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Kyosho 1:9 EP/GP 4Runner - Pajero - Pathfinder/Terrano


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Considering my inquiries, this series appeared around November/December 1991 in the modeling magazines. Representing more than a half-hearted attempt in putting a real scale offroader on its feet, or more on its wheels. This series has been produced with an electric motor, as well as with a glow plug engine.

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This vehicles are really impressive, its scale 1:9, therefor more than 21" long. The substantial use of fiber reinforced plastic over the whole chassis resulted in a low overall weight, at about 5 lbs. 2 ozs. for the electric powered version and 5 lbs. 15 ozs. for the gas powered version. This low weight even enables the electric vehicle with its 540 motor doing spectacular performance, and for those who weren't satisfied with only on motor, could bolt on a second one. The models concept allowed to do so.


Left picture: The Kyosho 4Runner as shown in the 1994 catalogue. For an enlarged view, click on the picture.


The models have a rigid rear axle with a bevel differential, mounted to the chassis with four control arms and one stabilizer. The front axle is featuring an independent suspension with two A-arms on every side, here is a bevel differential working too. Both axles are supported by coil springs with integrated damper dummies. In the electric version motor power is transmitted from the motor to the counter gear, and from there with a toothed belt to the center differential. And like in real off road cars, the axles are driven by two shafts from the center differential. In the first gas powered version motor power has been transmitted with a variable controlled transmission to the center differential. Later on, the costly CCVT-transmission has been replaced by an automatic 2-speed-transmission with a disc brake.


The detail-mania didn't stop at the chassis. It even features mold-on fenders at the rear, as well as separate mounted fenders at the front. At the rear of the chassis one found two hooks to tow loads, now it makes sense, why this vehicle could be equipped with two motors. It couldn't have nothing to do with the maximum speed, that is high enough, even with one engine. The whole thing is running on well profiled tires mounted on aluminium-like-looking plastic rims. Last but not least has the chassis been topped with a polycarbonate body with molded add-on parts, like mirrors and bumpers. Give it a good paint job and it could hardly be distinguished from the original car.

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Right picture: The Kyosho Terrano/Pathfinder with and without body. The electric version looked lavish void on the chassis, which has been similar for the electric and the gas powered version.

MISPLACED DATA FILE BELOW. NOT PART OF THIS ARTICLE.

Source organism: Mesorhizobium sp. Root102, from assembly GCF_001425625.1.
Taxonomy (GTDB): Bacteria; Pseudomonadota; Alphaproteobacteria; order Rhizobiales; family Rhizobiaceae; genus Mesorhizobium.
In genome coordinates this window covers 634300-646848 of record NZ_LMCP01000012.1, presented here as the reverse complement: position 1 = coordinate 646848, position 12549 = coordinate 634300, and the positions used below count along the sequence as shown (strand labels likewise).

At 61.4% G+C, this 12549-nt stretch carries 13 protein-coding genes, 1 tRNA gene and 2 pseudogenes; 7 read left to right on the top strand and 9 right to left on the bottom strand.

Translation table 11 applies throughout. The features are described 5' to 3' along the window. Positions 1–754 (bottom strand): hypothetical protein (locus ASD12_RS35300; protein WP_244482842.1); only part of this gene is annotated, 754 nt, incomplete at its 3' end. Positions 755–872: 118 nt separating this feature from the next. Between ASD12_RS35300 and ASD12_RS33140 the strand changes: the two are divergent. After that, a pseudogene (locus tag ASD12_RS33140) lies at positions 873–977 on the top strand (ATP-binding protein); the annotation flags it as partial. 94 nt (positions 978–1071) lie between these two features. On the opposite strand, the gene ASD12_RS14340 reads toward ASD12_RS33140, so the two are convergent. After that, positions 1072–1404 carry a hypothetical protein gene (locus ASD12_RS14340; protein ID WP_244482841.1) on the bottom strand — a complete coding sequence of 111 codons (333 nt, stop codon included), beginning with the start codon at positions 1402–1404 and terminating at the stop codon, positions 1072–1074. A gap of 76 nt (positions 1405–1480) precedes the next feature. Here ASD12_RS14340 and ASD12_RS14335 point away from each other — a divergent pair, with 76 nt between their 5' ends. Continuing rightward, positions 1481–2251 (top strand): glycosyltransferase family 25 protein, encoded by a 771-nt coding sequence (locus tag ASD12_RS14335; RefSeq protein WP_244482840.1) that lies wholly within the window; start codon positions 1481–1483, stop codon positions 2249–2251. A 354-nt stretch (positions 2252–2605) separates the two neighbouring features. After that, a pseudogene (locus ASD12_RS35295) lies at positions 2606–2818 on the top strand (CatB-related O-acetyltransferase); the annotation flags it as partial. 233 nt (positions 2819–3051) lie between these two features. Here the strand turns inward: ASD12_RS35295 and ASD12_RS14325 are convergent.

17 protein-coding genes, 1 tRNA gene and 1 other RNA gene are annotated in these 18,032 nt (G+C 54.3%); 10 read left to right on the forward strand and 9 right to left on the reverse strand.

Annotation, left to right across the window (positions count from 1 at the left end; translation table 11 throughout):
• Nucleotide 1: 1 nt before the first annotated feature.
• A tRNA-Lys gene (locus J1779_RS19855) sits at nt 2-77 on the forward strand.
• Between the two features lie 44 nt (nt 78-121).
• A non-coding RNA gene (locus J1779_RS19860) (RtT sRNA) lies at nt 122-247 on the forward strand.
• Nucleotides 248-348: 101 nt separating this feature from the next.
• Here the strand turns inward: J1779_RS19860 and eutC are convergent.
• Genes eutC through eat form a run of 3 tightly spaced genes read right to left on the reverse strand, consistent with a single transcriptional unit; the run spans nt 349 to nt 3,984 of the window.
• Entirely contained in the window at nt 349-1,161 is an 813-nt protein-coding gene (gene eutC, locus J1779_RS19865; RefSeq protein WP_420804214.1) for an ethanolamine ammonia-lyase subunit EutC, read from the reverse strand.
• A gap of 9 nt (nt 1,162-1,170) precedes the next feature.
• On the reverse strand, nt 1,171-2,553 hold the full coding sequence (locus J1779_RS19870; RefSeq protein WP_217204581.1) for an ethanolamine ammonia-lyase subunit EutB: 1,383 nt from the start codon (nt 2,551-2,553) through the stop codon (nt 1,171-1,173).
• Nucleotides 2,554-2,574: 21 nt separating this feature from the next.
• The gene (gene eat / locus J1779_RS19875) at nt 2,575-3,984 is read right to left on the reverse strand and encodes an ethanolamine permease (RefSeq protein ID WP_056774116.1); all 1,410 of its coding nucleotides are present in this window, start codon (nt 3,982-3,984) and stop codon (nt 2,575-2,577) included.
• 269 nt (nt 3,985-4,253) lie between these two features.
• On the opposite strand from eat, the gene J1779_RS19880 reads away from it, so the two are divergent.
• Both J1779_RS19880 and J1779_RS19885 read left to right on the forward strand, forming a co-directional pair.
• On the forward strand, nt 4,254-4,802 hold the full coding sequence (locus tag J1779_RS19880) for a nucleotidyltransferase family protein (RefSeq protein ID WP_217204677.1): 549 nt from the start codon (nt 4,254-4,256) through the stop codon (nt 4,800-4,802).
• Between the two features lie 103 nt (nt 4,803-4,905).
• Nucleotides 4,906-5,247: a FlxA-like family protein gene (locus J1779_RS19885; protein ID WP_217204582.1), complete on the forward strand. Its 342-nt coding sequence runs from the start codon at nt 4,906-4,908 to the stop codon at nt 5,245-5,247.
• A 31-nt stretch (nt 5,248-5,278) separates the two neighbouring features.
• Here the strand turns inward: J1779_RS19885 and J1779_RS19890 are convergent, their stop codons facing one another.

For an enlarged view, click on the picture.


Admittedly it could not beat the scale appearance of Tamiya's Bruiser, but the gap is pretty close. And the little lack of details has been equalled by the 4Runner's striking perfomance. Runs with full throttle on sandy or small graveled areas are making an terrific fun, since this model offers a good control even when it is drifting. Travelling through rough terrain needs some far-sighted behaviour, since the model loose traction when one wheel is loosing the ground, due to the three differentials. A small advantage for the Bruiser with it's larger tires and his rigid, locked rear axle.

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At the end of the 90ies, the model vanished from the shelfes of the hobby shops. Considering the always positive responses to this model, where I appear with it, I find the decision of Kyosho hard to understand. But being asked for the price of that model, is offering me astonished faces and the recognition, how to explain the end of the production. At a contemporary price of about 350$ for the electric- and 500$ for the gas-powered version, that has been a lot of bucks.


Left picture: The Kyosho Pajero from the 1996 catalogue. The scale-like-appearance really pays off in this picture. For an enlarged view, click on the picture.


Today, when I am "strolling" through the auction websites, and see how rare a 4Runner, a Pathfinder or Pajero is offered, I am aware, why Kyosho discontinued this kits. Although I am pitied about that fact, since vehicles with an own character are hard to find this times. Today uniformed chassis are dominating the market, where the companies can offer 5 to 8 different body types. From the financial point absolutely comprehensible, but why has it not been realized with the 1:9 EP/GP-chassis in the off-road car sector? New models appear every year even here. Just imagine this superb chassis with a 2000 Jeep Cheerokee body, that would have been a real hit.

technical data:


5 lbs. 2 ozs.

Right picture: A 4Runner running wild, from the 1994 catalogue


For all who are interested in the technical aspects, find a link here to a parts breakdown of the 1:9 EP chassis.

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Please click on the picture to get to the link.

All pictures are copyright of Kyosho Co., Japan